[FFmpeg-devel] [PATCH] configure: support static libnpp [v2]
andreas.hakon at protonmail.com
Fri Jun 2 14:47:31 EEST 2017
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-------- Original Message --------
Subject: Re: [FFmpeg-devel] [PATCH] configure: support static libnpp [v2]
Local Time: June 2, 2017 12:03 PM
UTC Time: June 2, 2017 10:03 AM
From: h.leppkes at gmail.com
To: FFmpeg development discussions and patches <ffmpeg-devel at ffmpeg.org>
On Fri, Jun 2, 2017 at 11:56 AM, Andreas Håkon
<andreas.hakon at protonmail.com> wrote:
> Hi Hendrik,
> I don't like that there is a separate configure option. We can link to
> other libraries dynamically or statically depending on what is found,
> without needing two configure options per library.
> I understand. However, this is not really true for libnpp*.
> Let me to explain about this special case:
> If you like to compile FFmpeg statically you can do it. However, you link all or none.
> And in the case of libnpp* if you link with regular shard objects, then you need to have all CUDA SDK libraries installed in your computer.
> However, if you link to the static version of this library then you need to install only the NVidia driver.
> The trick is the dynamic loading of the library "libcuda.so.1" in the source code of the "dynalink_loader.h".
> Please, review my description about this special case at: http://trac.ffmpeg.org/ticket/6405
> So, this patch simplifies a lot the use of the libnpp functions (like the 'scale_npp').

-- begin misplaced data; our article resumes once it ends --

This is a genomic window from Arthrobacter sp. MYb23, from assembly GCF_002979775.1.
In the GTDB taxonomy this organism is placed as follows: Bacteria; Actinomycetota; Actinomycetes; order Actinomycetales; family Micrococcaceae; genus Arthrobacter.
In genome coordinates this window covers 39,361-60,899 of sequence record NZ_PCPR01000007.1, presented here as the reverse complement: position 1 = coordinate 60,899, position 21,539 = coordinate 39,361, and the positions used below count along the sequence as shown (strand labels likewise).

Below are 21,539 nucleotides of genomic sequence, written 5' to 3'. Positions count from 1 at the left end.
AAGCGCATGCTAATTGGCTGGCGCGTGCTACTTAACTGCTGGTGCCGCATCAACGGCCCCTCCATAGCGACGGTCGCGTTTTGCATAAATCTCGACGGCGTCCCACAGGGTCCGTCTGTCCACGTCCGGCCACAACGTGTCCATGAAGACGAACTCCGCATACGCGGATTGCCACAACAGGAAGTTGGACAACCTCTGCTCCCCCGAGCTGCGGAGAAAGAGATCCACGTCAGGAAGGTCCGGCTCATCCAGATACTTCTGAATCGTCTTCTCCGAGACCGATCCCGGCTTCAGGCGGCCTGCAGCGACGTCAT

> More or less, is similar to the use of "nvenc_*" in FFmpeg. By default it doesn't link dynamic with CUDA, as the "dynalink_loader.h" has the code to load the functions from the shared library provided by the DRIVER, not the CUDA lib (the shared object "libcuda.so.1" is provided by the DRIVER, and not by the SDK).
> In fact, the CUDA shared library is a mere wrapper to load some functions. These functions can be in shared objects or in static libraries.
> Then, if you like to compile a regular FFmpeg with shared objects and dependent to the NVidia DRIVER, but not with the CUDA SDK, you can use this patch.
> I hope you agree this explanation. This patch is really useful.
I don't dispute that static linking might be useful, but I'm still not
liking needing a separate configure option, if perhaps another
solution can be found.
However, one thing to remember is that you need to build FFmpeg as
non-free for this, so you are not allowed to distribute these
binaries. So one might argue that when you need the CUDA SDK during
build time, and you cannot distribute these binaries, then what
advantage is there?
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> I don't dispute that static linking might be useful, but I'm still not
> liking needing a separate configure option, if perhaps another
> solution can be found.
I'm glad if you point me in to another solution.
Meanwhile this solution is simple and effective.
> However, one thing to remember is that you need to build FFmpeg as
> non-free for this, so you are not allowed to distribute these
> binaries. So one might argue that when you need the CUDA SDK during
> build time, and you cannot distribute these binaries, then what
> advantage is there?
True. Non-free is required to be enabled. However, some advantages exists:
1) If you link libnpp* static (with this patch) you can upgrade the NVidia driver and the CUDA SDK without recompiling the FFmpeg. The main advantage is this.
2) If you link libnpp* static you can uninstall the CUDA SDK after compile the FFmpeg. It doesn't need the SDK to run. Then you can save (a lot of) space.
3) Even if you compile FFmpeg with "non-free" enabled, you can use the binary in any machine you own. You can't distribute the binary, but you can copy/use the binary. So, if you have a cluster of machines, you only need to copy the binary, install the NVidia driver, and... nothing more. The CUDA SDK is not a requirement for run FFmpeg, only to compile it.
You agree with these advantages?
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